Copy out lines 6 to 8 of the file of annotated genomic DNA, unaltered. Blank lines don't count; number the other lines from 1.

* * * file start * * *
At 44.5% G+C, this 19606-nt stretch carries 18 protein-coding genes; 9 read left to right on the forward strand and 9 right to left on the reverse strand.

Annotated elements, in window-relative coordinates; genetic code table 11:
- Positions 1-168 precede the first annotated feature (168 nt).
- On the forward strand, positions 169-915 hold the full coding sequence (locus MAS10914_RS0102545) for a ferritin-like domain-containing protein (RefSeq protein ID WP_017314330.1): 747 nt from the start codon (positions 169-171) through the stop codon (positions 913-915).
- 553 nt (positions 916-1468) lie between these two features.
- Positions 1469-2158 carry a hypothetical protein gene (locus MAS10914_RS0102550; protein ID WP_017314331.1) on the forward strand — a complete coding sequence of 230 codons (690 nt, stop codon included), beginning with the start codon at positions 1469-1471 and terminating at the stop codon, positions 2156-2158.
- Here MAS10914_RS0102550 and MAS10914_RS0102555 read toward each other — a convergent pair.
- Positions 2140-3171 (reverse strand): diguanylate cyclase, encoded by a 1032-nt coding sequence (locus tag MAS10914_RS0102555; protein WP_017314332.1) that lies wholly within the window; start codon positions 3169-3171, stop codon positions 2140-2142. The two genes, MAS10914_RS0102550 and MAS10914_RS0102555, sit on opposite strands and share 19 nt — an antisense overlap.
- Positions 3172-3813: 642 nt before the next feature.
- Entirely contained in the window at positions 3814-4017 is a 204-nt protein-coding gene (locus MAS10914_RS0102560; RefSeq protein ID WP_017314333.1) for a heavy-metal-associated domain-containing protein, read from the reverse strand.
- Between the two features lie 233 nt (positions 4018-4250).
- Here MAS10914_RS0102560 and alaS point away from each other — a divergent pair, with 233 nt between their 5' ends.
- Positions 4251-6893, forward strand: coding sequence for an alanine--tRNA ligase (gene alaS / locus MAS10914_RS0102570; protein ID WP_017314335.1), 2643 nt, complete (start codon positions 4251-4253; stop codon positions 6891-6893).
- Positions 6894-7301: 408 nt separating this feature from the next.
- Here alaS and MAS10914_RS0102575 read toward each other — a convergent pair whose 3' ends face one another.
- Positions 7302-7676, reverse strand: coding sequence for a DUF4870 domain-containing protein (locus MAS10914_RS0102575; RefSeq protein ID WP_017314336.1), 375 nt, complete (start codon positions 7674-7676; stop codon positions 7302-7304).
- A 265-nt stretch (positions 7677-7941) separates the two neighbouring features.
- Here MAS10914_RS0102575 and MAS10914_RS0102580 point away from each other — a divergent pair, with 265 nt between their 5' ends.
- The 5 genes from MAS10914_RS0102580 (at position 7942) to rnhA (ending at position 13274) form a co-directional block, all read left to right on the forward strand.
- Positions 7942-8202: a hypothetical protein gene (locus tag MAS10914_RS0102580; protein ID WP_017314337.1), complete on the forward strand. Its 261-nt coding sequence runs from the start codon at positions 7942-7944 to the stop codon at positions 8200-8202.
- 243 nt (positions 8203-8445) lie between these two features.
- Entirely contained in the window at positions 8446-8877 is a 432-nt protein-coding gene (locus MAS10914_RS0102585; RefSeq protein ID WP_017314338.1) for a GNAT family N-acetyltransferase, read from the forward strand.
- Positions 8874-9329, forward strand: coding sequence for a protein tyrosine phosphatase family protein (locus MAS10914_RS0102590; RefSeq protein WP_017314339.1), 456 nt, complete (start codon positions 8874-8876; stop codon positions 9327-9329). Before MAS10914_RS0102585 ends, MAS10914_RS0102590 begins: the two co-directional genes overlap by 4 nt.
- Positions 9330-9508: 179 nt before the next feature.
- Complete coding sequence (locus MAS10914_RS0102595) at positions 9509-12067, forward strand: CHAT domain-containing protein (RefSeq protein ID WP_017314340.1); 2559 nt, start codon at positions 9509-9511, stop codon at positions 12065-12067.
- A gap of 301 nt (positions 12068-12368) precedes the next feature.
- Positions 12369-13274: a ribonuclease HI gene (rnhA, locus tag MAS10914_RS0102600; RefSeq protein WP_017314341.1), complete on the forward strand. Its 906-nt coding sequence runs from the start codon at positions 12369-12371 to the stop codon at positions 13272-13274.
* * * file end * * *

- Positions 1469-2158 carry a hypothetical protein gene (locus MAS10914_RS0102550; protein ID WP_017314331.1) on the forward strand — a complete coding sequence of 230 codons (690 nt, stop codon included), beginning with the start codon at positions 1469-1471 and terminating at the stop codon, positions 2156-2158.
- Here MAS10914_RS0102550 and MAS10914_RS0102555 read toward each other — a convergent pair.
- Positions 2140-3171 (reverse strand): diguanylate cyclase, encoded by a 1032-nt coding sequence (locus tag MAS10914_RS0102555; protein WP_017314332.1) that lies wholly within the window; start codon positions 3169-3171, stop codon positions 2140-2142. The two genes, MAS10914_RS0102550 and MAS10914_RS0102555, sit on opposite strands and share 19 nt — an antisense overlap.